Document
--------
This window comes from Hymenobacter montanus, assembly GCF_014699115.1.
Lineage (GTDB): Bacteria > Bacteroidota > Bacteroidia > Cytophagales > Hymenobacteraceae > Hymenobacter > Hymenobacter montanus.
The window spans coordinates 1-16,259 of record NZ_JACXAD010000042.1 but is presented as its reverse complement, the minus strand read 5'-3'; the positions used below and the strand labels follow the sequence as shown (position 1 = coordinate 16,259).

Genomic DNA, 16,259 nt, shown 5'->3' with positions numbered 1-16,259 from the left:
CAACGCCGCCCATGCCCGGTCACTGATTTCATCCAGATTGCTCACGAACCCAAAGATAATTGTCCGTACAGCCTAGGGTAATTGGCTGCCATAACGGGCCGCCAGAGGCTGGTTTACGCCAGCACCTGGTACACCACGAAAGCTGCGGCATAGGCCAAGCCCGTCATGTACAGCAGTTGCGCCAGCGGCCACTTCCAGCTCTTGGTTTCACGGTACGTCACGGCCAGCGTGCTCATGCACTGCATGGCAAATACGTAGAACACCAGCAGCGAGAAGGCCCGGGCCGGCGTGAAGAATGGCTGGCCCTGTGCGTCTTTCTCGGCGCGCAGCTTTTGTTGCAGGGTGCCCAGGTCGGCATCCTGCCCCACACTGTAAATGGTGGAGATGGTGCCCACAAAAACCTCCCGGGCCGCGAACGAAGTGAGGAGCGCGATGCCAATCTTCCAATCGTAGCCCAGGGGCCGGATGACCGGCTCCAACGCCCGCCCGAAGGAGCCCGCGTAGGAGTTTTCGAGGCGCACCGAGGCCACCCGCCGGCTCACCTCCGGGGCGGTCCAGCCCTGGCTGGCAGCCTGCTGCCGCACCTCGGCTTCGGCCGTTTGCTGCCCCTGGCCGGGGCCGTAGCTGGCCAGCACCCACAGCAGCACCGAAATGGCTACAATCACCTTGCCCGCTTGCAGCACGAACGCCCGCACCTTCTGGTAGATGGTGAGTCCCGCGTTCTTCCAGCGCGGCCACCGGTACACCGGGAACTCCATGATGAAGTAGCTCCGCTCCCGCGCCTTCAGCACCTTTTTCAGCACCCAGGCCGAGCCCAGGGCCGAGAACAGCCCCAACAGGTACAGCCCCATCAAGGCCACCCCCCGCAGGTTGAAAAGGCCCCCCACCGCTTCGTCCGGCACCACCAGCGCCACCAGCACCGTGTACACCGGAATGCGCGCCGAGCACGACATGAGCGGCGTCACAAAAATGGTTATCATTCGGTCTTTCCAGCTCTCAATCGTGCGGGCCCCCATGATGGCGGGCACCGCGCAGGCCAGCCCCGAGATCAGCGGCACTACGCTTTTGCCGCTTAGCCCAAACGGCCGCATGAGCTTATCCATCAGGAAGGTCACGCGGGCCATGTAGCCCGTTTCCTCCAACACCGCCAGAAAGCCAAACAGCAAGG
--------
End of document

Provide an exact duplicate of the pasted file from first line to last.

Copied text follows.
This window comes from Hymenobacter montanus, assembly GCF_014699115.1.
Lineage (GTDB): Bacteria > Bacteroidota > Bacteroidia > Cytophagales > Hymenobacteraceae > Hymenobacter > Hymenobacter montanus.
The window spans coordinates 1-16,259 of record NZ_JACXAD010000042.1 but is presented as its reverse complement, the minus strand read 5'-3'; the positions used below and the strand labels follow the sequence as shown (position 1 = coordinate 16,259).

Genomic DNA, 16,259 nt, shown 5'->3' with positions numbered 1-16,259 from the left:
CAACGCCGCCCATGCCCGGTCACTGATTTCATCCAGATTGCTCACGAACCCAAAGATAATTGTCCGTACAGCCTAGGGTAATTGGCTGCCATAACGGGCCGCCAGAGGCTGGTTTACGCCAGCACCTGGTACACCACGAAAGCTGCGGCATAGGCCAAGCCCGTCATGTACAGCAGTTGCGCCAGCGGCCACTTCCAGCTCTTGGTTTCACGGTACGTCACGGCCAGCGTGCTCATGCACTGCATGGCAAATACGTAGAACACCAGCAGCGAGAAGGCCCGGGCCGGCGTGAAGAATGGCTGGCCCTGTGCGTCTTTCTCGGCGCGCAGCTTTTGTTGCAGGGTGCCCAGGTCGGCATCCTGCCCCACACTGTAAATGGTGGAGATGGTGCCCACAAAAACCTCCCGGGCCGCGAACGAAGTGAGGAGCGCGATGCCAATCTTCCAATCGTAGCCCAGGGGCCGGATGACCGGCTCCAACGCCCGCCCGAAGGAGCCCGCGTAGGAGTTTTCGAGGCGCACCGAGGCCACCCGCCGGCTCACCTCCGGGGCGGTCCAGCCCTGGCTGGCAGCCTGCTGCCGCACCTCGGCTTCGGCCGTTTGCTGCCCCTGGCCGGGGCCGTAGCTGGCCAGCACCCACAGCAGCACCGAAATGGCTACAATCACCTTGCCCGCTTGCAGCACGAACGCCCGCACCTTCTGGTAGATGGTGAGTCCCGCGTTCTTCCAGCGCGGCCACCGGTACACCGGGAACTCCATGATGAAGTAGCTCCGCTCCCGCGCCTTCAGCACCTTTTTCAGCACCCAGGCCGAGCCCAGGGCCGAGAACAGCCCCAACAGGTACAGCCCCATCAAGGCCACCCCCCGCAGGTTGAAAAGGCCCCCCACCGCTTCGTCCGGCACCACCAGCGCCACCAGCACCGTGTACACCGGAATGCGCGCCGAGCACGACATGAGCGGCGTCACAAAAATGGTTATCATTCGGTCTTTCCAGCTCTCAATCGTGCGGGCCCCCATGATGGCGGGCACCGCGCAGGCCAGCCCCGAGATCAGCGGCACTACGCTTTTGCCGCTTAGCCCAAACGGCCGCATGAGCTTATCCATCAGGAAGGTCACGCGGGCCATGTAGCCCGTTTCCTCCAACACCGCCAGAAAGCCAAACAGCAAGG